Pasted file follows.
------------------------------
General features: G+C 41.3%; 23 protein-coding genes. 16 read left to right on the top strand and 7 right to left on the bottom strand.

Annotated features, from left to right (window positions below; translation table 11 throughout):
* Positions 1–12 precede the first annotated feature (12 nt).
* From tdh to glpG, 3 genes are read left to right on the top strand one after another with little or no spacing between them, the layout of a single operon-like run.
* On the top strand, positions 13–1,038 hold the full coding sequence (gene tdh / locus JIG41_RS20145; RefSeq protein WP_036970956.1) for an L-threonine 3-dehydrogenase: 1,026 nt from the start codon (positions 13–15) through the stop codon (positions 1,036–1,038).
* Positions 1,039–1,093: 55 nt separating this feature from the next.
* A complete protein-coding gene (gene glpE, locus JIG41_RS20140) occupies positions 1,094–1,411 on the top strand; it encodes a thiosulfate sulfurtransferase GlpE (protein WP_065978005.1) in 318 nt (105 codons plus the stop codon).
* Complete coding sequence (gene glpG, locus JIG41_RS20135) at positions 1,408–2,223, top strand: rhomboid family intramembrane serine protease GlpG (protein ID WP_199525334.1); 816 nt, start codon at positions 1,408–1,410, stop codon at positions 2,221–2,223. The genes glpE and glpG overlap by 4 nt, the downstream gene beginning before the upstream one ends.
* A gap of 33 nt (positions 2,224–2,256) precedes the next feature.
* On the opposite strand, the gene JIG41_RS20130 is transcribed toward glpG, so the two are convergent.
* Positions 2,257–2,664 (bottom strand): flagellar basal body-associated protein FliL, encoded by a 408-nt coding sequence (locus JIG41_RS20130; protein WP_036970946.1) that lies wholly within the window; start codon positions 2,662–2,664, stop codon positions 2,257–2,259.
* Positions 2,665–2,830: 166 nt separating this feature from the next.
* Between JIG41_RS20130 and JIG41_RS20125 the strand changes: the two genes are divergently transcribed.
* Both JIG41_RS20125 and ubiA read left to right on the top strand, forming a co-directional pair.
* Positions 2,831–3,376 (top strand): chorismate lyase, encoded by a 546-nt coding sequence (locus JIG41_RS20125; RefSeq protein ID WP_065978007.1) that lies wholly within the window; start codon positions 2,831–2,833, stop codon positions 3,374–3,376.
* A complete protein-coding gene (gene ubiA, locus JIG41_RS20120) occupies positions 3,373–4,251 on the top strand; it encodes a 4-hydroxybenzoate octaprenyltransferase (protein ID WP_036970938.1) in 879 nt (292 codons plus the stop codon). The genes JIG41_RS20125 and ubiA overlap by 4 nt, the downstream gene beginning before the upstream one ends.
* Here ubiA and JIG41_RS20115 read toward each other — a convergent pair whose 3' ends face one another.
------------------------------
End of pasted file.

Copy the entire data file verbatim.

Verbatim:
General features: G+C 41.3%; 23 protein-coding genes. 16 read left to right on the top strand and 7 right to left on the bottom strand.

Annotated features, from left to right (window positions below; translation table 11 throughout):
* Positions 1–12 precede the first annotated feature (12 nt).
* From tdh to glpG, 3 genes are read left to right on the top strand one after another with little or no spacing between them, the layout of a single operon-like run.
* On the top strand, positions 13–1,038 hold the full coding sequence (gene tdh / locus JIG41_RS20145; RefSeq protein WP_036970956.1) for an L-threonine 3-dehydrogenase: 1,026 nt from the start codon (positions 13–15) through the stop codon (positions 1,036–1,038).
* Positions 1,039–1,093: 55 nt separating this feature from the next.
* A complete protein-coding gene (gene glpE, locus JIG41_RS20140) occupies positions 1,094–1,411 on the top strand; it encodes a thiosulfate sulfurtransferase GlpE (protein WP_065978005.1) in 318 nt (105 codons plus the stop codon).
* Complete coding sequence (gene glpG, locus JIG41_RS20135) at positions 1,408–2,223, top strand: rhomboid family intramembrane serine protease GlpG (protein ID WP_199525334.1); 816 nt, start codon at positions 1,408–1,410, stop codon at positions 2,221–2,223. The genes glpE and glpG overlap by 4 nt, the downstream gene beginning before the upstream one ends.
* A gap of 33 nt (positions 2,224–2,256) precedes the next feature.
* On the opposite strand, the gene JIG41_RS20130 is transcribed toward glpG, so the two are convergent.
* Positions 2,257–2,664 (bottom strand): flagellar basal body-associated protein FliL, encoded by a 408-nt coding sequence (locus JIG41_RS20130; protein WP_036970946.1) that lies wholly within the window; start codon positions 2,662–2,664, stop codon positions 2,257–2,259.
* Positions 2,665–2,830: 166 nt separating this feature from the next.
* Between JIG41_RS20130 and JIG41_RS20125 the strand changes: the two genes are divergently transcribed.
* Both JIG41_RS20125 and ubiA read left to right on the top strand, forming a co-directional pair.
* Positions 2,831–3,376 (top strand): chorismate lyase, encoded by a 546-nt coding sequence (locus JIG41_RS20125; RefSeq protein ID WP_065978007.1) that lies wholly within the window; start codon positions 2,831–2,833, stop codon positions 3,374–3,376.
* A complete protein-coding gene (gene ubiA, locus JIG41_RS20120) occupies positions 3,373–4,251 on the top strand; it encodes a 4-hydroxybenzoate octaprenyltransferase (protein ID WP_036970938.1) in 879 nt (292 codons plus the stop codon). The genes JIG41_RS20125 and ubiA overlap by 4 nt, the downstream gene beginning before the upstream one ends.
* Here ubiA and JIG41_RS20115 read toward each other — a convergent pair whose 3' ends face one another.